Golf Ball-Sized Snail Is Critical Link In Everglades Restoration
Ed Hunter (352) 392-1773 x 278
GAINESVILLE, Fla. — The success of the $7.8 billion Everglades restoration project may rest on the apple snail — a golf ball-sized creature that is a key component of the food chain, say researchers from the University of Florida and two Florida water management districts.
“The apple snail is probably one of the most important animals in Florida’s wetlands, but it’s one of the least studied,” said Franklin Percival, an associate professor with UF’s Institute of Food and Agricultural Sciences. “There just isn’t much interest in studying something that doesn’t have obvious economic or aesthetic importance.”
Dale Gawlik, a senior scientist with the South Florida Water Management District, said because so many animals eat the apple snail, it could provide an early warning if restoration efforts are creating problems in the environment.
“The snail is an important indicator of how the ecosystem itself is doing,” Gawlik said. “If we lose the apple snail, then we can be pretty sure it will affect animals further up the food chain. For example, the endangered snail kite and small alligators that rely on the apple snail for a large part of their food supply.
“It’s just a chain reaction that goes on and on from there,” he said.
Percival said a general lack of knowledge about the apple snail indicated the need for an in-depth study.
“Practically nothing was known about these snails,” Percival said. “And since they are so important, we need to know exactly how they operate and start studying their basic biology.”
In order to track the snails’ movements and learn about their habits and needs, researchers attached tiny radio transmitters to the snails’ shells.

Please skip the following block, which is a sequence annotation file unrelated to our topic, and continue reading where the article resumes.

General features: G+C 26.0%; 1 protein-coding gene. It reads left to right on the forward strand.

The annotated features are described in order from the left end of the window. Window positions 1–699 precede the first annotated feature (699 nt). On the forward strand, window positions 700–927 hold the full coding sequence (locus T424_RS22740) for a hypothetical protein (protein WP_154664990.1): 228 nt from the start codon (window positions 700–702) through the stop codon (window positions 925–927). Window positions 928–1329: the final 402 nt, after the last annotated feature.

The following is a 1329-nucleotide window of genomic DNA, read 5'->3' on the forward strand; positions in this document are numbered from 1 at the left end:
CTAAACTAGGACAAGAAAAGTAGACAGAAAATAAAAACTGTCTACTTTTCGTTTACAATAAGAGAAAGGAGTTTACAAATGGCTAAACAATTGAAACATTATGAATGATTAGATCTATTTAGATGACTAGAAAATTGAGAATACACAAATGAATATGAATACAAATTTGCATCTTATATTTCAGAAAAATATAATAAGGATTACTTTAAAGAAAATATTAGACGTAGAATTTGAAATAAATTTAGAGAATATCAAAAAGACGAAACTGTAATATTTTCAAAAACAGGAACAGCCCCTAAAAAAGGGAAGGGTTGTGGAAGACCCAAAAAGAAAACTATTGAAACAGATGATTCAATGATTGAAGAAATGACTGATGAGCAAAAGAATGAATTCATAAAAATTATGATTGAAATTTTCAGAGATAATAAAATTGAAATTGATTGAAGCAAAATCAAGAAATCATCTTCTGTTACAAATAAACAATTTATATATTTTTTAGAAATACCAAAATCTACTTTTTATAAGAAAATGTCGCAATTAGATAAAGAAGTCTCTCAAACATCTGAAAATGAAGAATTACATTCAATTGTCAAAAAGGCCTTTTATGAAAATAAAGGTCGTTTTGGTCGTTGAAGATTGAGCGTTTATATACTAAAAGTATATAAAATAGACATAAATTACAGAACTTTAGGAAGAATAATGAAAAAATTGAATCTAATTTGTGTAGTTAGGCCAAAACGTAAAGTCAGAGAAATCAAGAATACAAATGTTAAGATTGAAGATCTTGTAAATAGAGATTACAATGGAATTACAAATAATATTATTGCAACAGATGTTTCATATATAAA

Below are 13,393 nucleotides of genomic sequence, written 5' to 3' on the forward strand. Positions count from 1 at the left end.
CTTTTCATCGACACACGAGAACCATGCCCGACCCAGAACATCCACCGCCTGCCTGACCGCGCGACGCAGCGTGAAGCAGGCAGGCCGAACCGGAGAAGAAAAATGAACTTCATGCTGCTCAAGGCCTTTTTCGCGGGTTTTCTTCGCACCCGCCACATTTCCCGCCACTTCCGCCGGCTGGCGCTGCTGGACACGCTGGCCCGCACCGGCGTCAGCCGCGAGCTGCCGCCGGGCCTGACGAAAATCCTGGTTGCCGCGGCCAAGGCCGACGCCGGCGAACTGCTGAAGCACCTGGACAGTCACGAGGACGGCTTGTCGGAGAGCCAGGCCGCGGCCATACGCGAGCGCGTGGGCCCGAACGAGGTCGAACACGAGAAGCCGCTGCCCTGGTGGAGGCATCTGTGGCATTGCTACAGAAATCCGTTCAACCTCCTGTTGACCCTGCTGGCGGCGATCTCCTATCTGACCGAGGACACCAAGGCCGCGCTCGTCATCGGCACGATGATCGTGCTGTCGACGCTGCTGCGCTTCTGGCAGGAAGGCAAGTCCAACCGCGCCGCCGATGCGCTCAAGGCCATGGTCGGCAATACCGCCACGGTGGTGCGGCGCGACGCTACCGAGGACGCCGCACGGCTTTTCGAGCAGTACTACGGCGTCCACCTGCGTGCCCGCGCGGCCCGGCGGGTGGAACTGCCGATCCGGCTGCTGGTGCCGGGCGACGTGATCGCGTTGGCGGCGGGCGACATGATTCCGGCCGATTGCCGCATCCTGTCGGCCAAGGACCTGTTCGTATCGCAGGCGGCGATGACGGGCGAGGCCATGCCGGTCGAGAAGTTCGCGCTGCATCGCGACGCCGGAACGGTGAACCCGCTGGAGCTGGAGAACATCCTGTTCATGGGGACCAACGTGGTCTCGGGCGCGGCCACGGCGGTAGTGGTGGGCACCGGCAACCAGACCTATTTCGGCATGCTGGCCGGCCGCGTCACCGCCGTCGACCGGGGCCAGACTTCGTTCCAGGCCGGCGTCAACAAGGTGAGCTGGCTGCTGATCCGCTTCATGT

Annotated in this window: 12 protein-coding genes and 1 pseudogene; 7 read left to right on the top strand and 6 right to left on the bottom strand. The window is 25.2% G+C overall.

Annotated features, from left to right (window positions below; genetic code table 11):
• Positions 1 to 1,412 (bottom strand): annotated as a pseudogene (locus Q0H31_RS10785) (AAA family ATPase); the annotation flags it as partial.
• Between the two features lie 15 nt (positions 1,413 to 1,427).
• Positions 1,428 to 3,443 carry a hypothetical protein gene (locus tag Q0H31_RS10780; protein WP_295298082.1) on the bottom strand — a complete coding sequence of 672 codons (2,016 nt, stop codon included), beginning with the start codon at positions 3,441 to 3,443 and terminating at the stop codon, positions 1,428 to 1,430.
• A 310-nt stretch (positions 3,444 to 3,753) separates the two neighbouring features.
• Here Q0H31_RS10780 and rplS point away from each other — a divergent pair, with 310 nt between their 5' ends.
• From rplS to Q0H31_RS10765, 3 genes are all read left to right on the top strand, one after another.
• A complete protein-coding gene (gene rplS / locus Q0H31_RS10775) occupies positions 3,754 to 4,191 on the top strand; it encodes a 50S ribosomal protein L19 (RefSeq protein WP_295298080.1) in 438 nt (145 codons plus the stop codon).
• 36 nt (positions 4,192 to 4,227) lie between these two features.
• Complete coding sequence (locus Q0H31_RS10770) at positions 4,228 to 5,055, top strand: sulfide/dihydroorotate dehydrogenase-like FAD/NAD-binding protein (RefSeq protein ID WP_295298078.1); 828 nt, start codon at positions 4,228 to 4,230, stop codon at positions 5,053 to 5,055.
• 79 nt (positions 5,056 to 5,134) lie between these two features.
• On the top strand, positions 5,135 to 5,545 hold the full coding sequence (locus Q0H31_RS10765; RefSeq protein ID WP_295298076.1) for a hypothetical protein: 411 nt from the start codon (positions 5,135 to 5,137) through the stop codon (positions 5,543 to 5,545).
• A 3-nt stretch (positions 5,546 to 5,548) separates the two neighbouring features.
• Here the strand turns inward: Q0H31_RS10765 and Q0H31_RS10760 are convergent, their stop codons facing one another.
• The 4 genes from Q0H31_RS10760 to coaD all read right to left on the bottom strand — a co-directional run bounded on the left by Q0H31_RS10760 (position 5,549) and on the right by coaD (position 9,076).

Phil Darby, a postdoctoral associate in UF’s department of wildlife ecology and conservation who worked on the research, said the studies revealed that the snail is hardier than anyone had expected.
“Apple snail populations have adapted to the periodic dry periods that are a natural part of the Florida wetland landscape,” Darby said. “Our research shows they can survive out of water for as long as four months.
“In fact, dry-downs may be essential for apple snails because they help maintain the plant life on which the snails lay their eggs,” he said.
Steve Miller, an environmental scientist with the St. Johns River Water Management District, said it is important to study all animals that make up an ecosystem. That gives water managers the knowledge to make decisions that affect both the environment and area farmers, he said.
“For example, our apple snail studies showed that water use by orange growers is not detrimental to the snail kite or the apple snail,” Miller said. “This has allowed us to integrate water management to include agricultural interests, flood control interests and environmental interests all at the same time.
“Without the information obtained through this research, we wouldn’t have been able to do that,” he said.
Percival said the research into the apple snail indicates why resource managers must consider all animals in an ecosystem.
“There are numerous demands on the available water supplies including agriculture, Everglades National Park or the Loxahatchee National Wildlife Refuge and all of the people living on the eastern side of the Everglades,” Percival said. “The water management districts need to remember that the wildlife is equally important — and at the base of that food chain are these snails.
“The various water management districts are now recognizing that to accommodate all of these interests, the special needs of some special animals must also be considered,” he said.
The study was funded with about $400,000 in grants from the St. Johns and South Florida water management districts, the Florida Fish and Wildlife Conservation Commission and the U.S. Geological Survey.